Alright, so enough of all this ‘new ambient album’ and ‘actually creating music with the gear you have’ junk. Time to get back to what’s really important. And that is delay.
It rules guitarists with an iron fist. It is their mistress, and it is their haunted soul. At night, if the settings weren’t quite right at the gig, it rouses them violently from sleep with torment in their souls. (That part’s true.) Kingdoms (of tone) rise and fall and bend to its will. It is the siren. It is the dryad. It is the beautiful cruelty. It is delay.
And you can get them for cheap, which is even better! Enter the mistress Arion. Back in the ’80′s, they made these gloriously lush analog circuits that sounded better than almost anything else out there, and then housed them in the cheapest plastic boxes they could find. And here’s the thing…they are pretty much the secret to ambient swells. Now, this post may bore some of you, and if so, I humbly offer you the video at the bottom of this post. But here’s the serious thing: this blog has kind of become a circus of self-promotion the last few days (or at least it feels like it to me…I’m stoked to finally be able to release an album of my music, but at the same time…it kind of feels gross to mention it; and good…it’s very odd), and so I really wanted to work hard on a post that mattered, and might be of some help to a few people. And as requests continually come in as to what pedal settings you need to do ambient swells and ambient music, I figured that’d be a good place to start. So this will be part 1 of creating ambient music, and we’re going to start with the basics. Ambient swells, two delays, and a phaser.
A digital delay capable of at least 1 second of delay time, and a volume knob.
A washy phaser before the delay, and a fast-set, dark analog delay after the delay.
The Extra Love
A Multi-tap fast setting spacious delay after the first digital delay, a volume pedal, and, if not deemed overused yet, a reverb pedal with a shimmer setting. And a Hartman Germanium Fuzz.
And How to Do Ambient Swells:
That’s pretty much all you need, at the basic level. Obviously, there are eventual embellishments. But that’s for later videos. In this video, you can hear how the Arion pedals, more specifically the SAD-1, just inject magic onto the ends of the swells. Part 2 will be coming soon, and it will deal with the chord voicings to create ambient music. For now, we’re dealing with the basic building blocks you will need for those chords. And in case you missed them, here are the pedal’s ambient settings. These, as well as the stuff I did in the video, are by no means the only way to do ambient music, or even swells. Everyone’s ears, tastes, hands, and gear are different. These might be good to use as a launching board for your own creativity.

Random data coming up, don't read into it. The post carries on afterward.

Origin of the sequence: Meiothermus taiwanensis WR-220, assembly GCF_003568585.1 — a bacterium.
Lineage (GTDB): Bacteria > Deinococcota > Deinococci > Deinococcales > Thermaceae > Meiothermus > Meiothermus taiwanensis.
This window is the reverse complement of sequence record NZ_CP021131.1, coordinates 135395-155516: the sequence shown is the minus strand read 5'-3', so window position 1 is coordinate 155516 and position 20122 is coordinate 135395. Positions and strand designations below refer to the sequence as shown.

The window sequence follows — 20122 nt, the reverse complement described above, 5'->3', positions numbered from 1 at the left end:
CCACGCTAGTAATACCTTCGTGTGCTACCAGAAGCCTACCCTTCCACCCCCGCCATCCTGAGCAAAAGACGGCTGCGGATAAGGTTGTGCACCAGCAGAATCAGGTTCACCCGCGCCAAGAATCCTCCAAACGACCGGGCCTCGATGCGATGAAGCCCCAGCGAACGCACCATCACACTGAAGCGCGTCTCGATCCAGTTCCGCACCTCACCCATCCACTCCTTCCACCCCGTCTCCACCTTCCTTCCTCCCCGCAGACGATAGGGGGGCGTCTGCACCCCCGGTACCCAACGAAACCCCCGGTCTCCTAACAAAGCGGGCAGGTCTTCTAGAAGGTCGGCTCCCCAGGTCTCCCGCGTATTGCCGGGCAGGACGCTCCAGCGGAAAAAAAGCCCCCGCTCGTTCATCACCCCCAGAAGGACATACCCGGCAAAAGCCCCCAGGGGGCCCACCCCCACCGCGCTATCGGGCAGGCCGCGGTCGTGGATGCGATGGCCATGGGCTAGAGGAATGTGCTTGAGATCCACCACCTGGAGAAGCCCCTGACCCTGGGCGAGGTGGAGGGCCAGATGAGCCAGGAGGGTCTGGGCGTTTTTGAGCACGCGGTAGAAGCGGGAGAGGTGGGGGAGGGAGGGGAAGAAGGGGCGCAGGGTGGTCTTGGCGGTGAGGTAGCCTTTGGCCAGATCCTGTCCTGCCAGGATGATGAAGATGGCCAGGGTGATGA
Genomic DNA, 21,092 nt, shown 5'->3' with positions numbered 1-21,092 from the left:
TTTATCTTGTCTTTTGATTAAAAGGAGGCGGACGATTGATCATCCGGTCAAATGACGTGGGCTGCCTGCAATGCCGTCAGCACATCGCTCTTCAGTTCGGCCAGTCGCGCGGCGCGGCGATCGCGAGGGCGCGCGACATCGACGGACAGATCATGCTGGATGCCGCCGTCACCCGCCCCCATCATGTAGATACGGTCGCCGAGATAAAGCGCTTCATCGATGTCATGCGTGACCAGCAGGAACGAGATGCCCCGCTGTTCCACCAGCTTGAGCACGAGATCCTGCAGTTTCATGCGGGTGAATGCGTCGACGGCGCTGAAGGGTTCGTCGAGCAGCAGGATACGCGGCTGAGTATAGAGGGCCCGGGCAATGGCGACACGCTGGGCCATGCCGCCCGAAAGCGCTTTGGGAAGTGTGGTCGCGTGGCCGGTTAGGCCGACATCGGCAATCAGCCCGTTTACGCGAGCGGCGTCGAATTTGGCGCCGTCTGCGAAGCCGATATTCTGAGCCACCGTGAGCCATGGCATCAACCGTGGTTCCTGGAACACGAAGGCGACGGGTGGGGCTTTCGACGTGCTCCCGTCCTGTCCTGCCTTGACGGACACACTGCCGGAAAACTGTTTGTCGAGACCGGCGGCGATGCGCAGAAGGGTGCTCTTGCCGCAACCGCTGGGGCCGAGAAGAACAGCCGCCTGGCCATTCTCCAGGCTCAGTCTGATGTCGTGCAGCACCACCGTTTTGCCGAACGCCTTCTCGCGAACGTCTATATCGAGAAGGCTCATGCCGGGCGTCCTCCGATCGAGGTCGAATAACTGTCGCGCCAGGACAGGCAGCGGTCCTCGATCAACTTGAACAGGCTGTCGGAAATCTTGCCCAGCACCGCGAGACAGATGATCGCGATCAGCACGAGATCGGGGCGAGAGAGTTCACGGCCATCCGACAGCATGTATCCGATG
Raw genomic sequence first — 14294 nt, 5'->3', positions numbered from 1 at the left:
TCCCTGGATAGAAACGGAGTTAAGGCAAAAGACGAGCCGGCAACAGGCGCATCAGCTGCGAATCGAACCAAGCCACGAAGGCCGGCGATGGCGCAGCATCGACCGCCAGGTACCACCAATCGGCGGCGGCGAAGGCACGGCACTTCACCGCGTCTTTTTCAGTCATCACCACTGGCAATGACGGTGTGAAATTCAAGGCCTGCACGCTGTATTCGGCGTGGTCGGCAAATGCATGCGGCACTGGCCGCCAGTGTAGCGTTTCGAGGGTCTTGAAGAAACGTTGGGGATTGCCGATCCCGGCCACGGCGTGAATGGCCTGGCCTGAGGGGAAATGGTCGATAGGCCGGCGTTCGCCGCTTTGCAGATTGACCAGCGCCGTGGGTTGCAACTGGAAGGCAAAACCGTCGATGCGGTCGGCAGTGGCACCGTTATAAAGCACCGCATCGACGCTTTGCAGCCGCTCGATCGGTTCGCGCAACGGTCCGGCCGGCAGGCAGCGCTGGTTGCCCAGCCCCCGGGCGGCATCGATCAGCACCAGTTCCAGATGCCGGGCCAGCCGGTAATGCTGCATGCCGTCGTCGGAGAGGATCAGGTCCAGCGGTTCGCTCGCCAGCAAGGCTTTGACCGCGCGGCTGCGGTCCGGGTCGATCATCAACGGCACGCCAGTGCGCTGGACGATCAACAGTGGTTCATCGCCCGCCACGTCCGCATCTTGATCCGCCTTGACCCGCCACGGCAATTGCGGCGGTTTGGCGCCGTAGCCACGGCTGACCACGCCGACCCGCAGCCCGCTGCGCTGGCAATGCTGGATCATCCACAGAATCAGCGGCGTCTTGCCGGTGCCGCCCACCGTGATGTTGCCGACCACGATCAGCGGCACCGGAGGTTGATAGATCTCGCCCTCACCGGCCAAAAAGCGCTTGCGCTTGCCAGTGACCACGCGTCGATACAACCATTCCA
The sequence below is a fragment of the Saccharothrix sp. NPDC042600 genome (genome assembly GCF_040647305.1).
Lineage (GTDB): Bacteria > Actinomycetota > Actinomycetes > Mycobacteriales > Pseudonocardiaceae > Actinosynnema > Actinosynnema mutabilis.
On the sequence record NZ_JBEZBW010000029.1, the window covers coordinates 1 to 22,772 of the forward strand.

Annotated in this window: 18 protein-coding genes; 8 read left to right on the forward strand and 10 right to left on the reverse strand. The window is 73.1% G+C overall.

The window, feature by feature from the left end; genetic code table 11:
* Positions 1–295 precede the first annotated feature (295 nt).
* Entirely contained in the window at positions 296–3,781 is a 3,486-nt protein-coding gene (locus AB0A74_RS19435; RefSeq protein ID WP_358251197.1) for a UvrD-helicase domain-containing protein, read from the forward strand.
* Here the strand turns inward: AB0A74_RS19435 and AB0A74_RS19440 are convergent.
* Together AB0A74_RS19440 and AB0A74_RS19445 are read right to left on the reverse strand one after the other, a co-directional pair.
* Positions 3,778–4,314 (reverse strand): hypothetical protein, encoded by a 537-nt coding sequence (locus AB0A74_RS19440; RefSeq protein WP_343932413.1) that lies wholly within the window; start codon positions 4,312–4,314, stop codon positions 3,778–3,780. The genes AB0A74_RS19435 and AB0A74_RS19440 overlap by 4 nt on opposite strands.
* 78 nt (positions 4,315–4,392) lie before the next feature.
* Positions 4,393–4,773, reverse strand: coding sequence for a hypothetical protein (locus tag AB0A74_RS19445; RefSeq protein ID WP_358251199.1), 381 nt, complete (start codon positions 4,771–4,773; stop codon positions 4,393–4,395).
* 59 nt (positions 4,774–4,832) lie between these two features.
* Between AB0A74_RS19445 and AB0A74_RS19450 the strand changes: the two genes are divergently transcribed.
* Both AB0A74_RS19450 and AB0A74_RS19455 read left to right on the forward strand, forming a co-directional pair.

Boss DD20 Ambient Swell Setting:
Arion SAD-1 Ambient Wash Setting:
Arion SPH-1 Ambient Setting:
Damage Control Timeline Ambient Background Multitap Setting:
Behringer RV600 Ambient Shimmer Setting (for use within a parallel looper):
(And on this one, if you don’t use it in a parallel looper, just turn the mix down to taste.)
Hopefully this will be somewhat of a help in creating ambient music. And more importantly, in buying, using, playing…and loving…delay.
P.S. Alright for those of you, who either hate ambient swells and delay (meaning you pretty much hate life ), or you’re way past all of this, or you actually read the whole post and got to this place……we live in a physical world, and in that physical world, somehow, this video exists:
Best part is 2:35. So matter-of-fact.
P.S.S. (Yes, I know.) I promised I would give the real reason for working so hard to release an album. And it is this:
This is Edge. (It’s frightening to think how many things in my life he is the reason for.) When he was 26, he released this:
I turn 27 next week. I needed something. Anything. So I worked my keyster (what is going on) off to release this:
…at the same age Edge released Joshua Tree. So this is my Joshua Tree. Please listen to my Joshua Tree to make me feel better:
Thus far, Edge’s Joshua Tree has outsold mine by 99.9713%. But I didn’t use a compressor pedal on the album, so I think that makes us about even. In my mind. Which is all that matters. But still…listen to the album, and together we can make take that number down to 99.9712%. I believe it can happen.
And this has probably been the saddest thing I have ever written. Except that I mentioned The Joshua Tree, which just made me turn it on, and the world is somehow magically all better within 3 seconds of that first swelled D chord.
This also makes my world magically better:
The Joshua Tree for guitarists.